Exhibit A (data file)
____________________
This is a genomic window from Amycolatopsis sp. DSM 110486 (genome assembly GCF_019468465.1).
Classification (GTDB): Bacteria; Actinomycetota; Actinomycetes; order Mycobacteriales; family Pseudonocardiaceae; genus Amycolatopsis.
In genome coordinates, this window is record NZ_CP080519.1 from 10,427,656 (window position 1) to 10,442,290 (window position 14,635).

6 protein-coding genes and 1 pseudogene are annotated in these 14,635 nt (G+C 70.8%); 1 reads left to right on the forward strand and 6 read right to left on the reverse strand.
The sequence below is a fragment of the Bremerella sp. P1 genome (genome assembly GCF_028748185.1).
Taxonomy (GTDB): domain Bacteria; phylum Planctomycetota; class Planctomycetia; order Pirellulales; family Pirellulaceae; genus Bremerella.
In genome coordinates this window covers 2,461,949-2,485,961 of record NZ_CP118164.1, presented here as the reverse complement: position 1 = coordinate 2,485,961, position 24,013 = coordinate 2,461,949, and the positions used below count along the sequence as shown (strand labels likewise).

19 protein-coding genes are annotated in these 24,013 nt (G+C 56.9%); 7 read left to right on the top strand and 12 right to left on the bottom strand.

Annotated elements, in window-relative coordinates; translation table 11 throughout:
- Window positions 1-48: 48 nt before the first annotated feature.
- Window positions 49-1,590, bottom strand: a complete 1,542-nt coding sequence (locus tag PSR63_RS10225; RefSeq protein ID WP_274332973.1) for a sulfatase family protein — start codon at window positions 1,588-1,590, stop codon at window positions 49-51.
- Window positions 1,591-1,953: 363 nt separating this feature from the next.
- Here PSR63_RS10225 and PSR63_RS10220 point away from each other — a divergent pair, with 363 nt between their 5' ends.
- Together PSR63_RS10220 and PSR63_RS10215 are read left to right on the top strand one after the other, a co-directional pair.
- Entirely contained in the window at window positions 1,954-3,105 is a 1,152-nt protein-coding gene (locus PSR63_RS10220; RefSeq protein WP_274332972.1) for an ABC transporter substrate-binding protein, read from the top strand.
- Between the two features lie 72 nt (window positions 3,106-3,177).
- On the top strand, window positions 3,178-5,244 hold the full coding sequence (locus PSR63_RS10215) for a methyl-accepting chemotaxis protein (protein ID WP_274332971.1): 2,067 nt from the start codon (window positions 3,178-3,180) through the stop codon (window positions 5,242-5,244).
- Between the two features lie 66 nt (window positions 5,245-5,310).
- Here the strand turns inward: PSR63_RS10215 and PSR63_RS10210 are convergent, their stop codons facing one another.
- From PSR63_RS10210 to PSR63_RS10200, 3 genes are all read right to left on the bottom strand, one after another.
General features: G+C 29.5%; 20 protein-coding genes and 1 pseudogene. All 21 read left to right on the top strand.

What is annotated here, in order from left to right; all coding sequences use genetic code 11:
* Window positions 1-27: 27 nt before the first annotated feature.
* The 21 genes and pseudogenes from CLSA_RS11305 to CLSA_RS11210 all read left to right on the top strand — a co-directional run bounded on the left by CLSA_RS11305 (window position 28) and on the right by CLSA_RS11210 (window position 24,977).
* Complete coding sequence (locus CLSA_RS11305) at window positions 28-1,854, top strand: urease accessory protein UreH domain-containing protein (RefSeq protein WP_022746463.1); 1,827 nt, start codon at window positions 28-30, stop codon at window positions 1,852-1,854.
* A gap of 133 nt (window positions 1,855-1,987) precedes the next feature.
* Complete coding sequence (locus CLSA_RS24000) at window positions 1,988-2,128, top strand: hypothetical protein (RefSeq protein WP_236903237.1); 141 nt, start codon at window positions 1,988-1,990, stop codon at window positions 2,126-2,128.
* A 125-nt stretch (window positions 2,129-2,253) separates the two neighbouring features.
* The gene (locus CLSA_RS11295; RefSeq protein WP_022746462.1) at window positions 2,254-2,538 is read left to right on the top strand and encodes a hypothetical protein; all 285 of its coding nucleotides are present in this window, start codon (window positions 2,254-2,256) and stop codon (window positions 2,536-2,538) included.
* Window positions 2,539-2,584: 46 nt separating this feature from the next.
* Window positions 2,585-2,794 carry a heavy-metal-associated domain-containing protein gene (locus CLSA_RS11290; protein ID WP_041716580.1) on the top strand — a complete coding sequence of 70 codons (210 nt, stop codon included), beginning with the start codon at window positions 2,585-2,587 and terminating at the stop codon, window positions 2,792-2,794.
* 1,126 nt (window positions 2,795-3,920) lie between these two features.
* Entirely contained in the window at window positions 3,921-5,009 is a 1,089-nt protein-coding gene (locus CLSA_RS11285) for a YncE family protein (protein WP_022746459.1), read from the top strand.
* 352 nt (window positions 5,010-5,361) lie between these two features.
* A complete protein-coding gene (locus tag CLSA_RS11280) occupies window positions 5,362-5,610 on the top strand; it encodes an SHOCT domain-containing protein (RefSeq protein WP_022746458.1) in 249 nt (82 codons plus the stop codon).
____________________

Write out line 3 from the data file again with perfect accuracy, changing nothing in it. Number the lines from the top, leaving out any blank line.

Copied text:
In genome coordinates, this window is record NZ_CP080519.1 from 10,427,656 (window position 1) to 10,442,290 (window position 14,635).